It started in March, with a bag of snacks and treats to thank essential workers delivering goods to their home. UPS, Amazon, and Postal workers. A little something to thank the ones risking their lives right from the beginning, when the world first got wind of COVID-19 and there were so many unknowns. Then Rob and Ron McNeel-Rulison began to notice the kids. Children who were usually in school or playing video games were now roaming the streets. On bikes, on foot. Some playing with siblings or their parents. Some rather aimlessly circling the neighborhood block. So they started to put out snacks for the kids. And all of the sudden kids began to have something to look forward to. Rob saw on the Nextdoor app that a house on Adderley in 90808 had begun putting small gifts in a tree for the passing neighbors. And thus, building off this idea, the “Fidler Avenue Gifting Tree” was born. At its core, The Gifting Tree is a 20-year-old evergreen named Lola, planted in honor of both Rob’s and Ron’s mothers, who passed away nearly a year apart. Every day at 7:30 am, Rob hangs roughly 50 small gifts from its lower branches. The gifts are a variety of small activities, toys, snacks, games, costumes, and whatever else gets donated.
Over the course of each day an average of 80 kids come strolling by their front lawn. Rob and Ron replenish where necessary, making sure each day to display a new variety of gifts, because of course the kids notice repeats ;). There is something for everyone, acknowledging a variety of hobbies and passions in kids, as well as special specifications for snacks such as gluten-free and dairy-free. So far, the most they’ve given away in one day is 145 gifts. Rob McNeel, an introvert who rarely liked being in the front yard before this, now finds himself sitting there with Ron and facilitating the community convo. A lawn that once had zero chairs on it soon had two, and now four. Neighbors they used to wave to or smile at now sit down and have a beer (or a margarita from the couple’s restaurant-quality margarita maker), and chat while their kids carefully and slowly pick the perfect gift for that day’s reward. “These guys are so Awesome!” exclaims Jeff Miller from his bike. He and his family are on a Friday evening bike ride. His kids can’t wait to park their bikes and trikes and run up to the tree for a gift. It’s their reward for a great final week of school. Turns out lots of parents have turned The Gifting Tree into positive reinforcement for their kids participating in countless Zooms and school activities from home. As for Jeff, he gets to benefit from the “Adult Giving Tree,” a small medicine cabinet Ron brings out for some of the adults, stocked with everything from mini shots and beer, to sparkling water and 5-hour energy drinks. Jeff picks his poison, and the family rides on soon to be replaced by new passersby.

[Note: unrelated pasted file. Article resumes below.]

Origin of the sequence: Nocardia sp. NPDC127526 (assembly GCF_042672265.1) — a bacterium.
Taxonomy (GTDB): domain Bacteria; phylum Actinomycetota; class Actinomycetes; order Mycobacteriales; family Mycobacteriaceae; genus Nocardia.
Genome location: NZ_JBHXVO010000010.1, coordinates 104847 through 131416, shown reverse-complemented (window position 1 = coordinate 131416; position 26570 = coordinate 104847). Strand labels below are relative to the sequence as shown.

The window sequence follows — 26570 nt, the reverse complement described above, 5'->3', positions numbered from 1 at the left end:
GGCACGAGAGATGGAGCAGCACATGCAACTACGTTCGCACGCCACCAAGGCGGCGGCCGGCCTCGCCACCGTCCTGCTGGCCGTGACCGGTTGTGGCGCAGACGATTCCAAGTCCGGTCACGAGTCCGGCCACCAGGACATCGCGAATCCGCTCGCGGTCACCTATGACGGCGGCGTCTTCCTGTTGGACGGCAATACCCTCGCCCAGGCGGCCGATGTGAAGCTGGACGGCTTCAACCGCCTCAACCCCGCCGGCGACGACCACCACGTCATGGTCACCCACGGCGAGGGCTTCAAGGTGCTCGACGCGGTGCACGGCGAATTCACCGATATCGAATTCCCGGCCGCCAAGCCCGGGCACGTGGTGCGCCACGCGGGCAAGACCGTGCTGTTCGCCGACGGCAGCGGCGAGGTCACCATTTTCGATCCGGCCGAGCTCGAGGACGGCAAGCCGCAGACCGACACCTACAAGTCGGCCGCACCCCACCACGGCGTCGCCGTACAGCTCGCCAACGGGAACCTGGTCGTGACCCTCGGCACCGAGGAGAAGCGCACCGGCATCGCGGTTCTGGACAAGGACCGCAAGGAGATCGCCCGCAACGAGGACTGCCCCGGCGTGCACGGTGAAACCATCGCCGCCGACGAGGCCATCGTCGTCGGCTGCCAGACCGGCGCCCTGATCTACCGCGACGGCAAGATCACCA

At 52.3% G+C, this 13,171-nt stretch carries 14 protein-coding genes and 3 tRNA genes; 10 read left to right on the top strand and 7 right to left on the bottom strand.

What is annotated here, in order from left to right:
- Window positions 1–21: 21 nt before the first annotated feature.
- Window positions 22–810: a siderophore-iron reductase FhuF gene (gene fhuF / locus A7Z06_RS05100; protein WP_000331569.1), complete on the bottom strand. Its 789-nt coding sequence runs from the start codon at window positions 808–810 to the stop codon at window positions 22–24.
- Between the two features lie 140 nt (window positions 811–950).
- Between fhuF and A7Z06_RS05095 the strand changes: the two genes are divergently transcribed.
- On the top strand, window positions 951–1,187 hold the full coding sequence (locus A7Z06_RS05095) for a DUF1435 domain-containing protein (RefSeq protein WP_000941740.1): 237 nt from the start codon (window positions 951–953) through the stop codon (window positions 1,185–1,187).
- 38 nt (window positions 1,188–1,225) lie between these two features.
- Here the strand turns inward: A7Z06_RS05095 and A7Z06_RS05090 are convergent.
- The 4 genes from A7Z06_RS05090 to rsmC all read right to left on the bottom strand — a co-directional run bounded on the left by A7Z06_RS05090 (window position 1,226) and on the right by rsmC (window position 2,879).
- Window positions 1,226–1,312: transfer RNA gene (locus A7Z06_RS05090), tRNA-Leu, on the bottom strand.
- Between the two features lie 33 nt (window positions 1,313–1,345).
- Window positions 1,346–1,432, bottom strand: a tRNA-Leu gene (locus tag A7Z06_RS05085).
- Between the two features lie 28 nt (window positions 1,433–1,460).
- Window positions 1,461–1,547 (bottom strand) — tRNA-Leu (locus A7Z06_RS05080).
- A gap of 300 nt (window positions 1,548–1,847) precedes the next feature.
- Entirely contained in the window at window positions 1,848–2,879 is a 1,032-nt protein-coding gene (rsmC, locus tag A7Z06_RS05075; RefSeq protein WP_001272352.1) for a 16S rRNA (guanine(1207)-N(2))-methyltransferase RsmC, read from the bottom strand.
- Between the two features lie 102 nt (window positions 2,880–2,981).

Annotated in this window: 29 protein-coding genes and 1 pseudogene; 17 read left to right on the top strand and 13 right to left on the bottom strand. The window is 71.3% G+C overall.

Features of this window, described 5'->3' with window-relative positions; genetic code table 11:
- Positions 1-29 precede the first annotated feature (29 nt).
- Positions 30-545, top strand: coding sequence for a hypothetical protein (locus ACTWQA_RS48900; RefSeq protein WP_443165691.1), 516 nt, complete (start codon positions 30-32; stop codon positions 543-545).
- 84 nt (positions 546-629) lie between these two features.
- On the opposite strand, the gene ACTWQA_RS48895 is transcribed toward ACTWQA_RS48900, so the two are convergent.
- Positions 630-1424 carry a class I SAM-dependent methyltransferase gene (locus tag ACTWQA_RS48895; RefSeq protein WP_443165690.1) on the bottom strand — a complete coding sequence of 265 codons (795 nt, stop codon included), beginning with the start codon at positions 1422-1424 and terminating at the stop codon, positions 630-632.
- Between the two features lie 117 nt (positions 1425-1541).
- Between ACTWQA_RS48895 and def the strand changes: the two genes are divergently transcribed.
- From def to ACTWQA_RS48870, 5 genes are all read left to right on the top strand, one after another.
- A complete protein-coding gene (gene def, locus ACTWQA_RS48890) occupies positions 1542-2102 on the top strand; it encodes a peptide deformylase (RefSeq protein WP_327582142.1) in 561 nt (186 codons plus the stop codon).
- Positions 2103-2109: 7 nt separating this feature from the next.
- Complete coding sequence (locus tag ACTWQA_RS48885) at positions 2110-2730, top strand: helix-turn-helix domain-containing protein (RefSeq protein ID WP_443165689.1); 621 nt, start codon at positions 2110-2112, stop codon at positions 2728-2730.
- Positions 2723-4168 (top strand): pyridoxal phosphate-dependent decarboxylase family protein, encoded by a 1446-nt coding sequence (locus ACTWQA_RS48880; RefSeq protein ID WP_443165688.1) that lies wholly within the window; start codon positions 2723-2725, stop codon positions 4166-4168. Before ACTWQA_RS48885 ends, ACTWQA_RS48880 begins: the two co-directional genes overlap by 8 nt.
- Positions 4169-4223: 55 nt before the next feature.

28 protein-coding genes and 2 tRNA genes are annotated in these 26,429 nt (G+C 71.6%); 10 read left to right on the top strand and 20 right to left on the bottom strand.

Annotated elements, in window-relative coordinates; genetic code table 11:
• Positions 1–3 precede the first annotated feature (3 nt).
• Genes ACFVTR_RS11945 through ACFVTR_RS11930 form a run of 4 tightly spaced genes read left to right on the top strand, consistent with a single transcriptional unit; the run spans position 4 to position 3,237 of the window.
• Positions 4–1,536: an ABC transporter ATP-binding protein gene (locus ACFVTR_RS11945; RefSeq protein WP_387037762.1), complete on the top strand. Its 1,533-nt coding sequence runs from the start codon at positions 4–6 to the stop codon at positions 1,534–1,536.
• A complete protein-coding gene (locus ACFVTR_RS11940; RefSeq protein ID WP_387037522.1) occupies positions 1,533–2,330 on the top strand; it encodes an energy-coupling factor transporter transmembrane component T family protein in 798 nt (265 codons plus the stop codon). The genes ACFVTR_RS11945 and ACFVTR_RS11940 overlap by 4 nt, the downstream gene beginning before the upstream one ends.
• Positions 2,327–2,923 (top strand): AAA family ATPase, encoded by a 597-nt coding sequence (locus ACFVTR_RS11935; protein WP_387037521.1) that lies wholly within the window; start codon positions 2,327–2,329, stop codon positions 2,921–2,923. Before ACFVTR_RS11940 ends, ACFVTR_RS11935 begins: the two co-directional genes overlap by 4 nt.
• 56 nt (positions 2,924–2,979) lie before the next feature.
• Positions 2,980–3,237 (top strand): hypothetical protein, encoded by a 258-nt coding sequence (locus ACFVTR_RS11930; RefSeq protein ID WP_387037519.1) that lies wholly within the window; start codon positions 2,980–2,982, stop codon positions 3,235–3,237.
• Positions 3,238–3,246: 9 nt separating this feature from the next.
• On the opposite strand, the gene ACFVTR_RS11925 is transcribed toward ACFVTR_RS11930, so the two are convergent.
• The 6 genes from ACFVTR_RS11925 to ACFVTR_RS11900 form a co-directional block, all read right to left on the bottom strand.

Ron Rulison, whose background is in counseling and mental health, had his position eliminated earlier this year. A bit more of an extrovert than Rob, Ron appreciates how much the Gifting Tree benefits the neighborhood psychologically. The conversation and face-to-face interactions have become a necessity for so many families stuck in their homes trying to juggle work, school, and virtual life via Zooms, iPads, and smart phones. “In the end, this was simply something we could do to help. We had the resources to do it, so we did,” said Ron. Rob and Ron may have had the resources to start it, but the community demanded they be able to chip in. When word got out around the neighborhood and on the Nextdoor app, donations began rolling in. In the form of cash donations or gifts dropped off on their porch. The story also got out on local news programs including the Long Beach Post and KTLA 5, which sparked Venmo donations to @Rob-McNeel. “The tree is now self-sufficient thanks to the community,” says Rob. They plan to continue this on through the summer. As people begin going back to work and children return to school, perhaps they’ll stop it and just bring it back for holidays throughout the year. “Friday Nights on Fidler” are bustling with activity. Other neighbors are hosting a fire pit and a karaoke night. Everyone’s on their front lawns sharing drinks, snacks, and stories. It seems the Gifting Tree has gifted a lot more than Hot Wheels and tiaras. The neighborhood has gotten the gift of neighborliness. As for Rob the introvert who started it all, he gets the gift of being a part of it. Perhaps he’s more of a “front yard guy” than he thinks.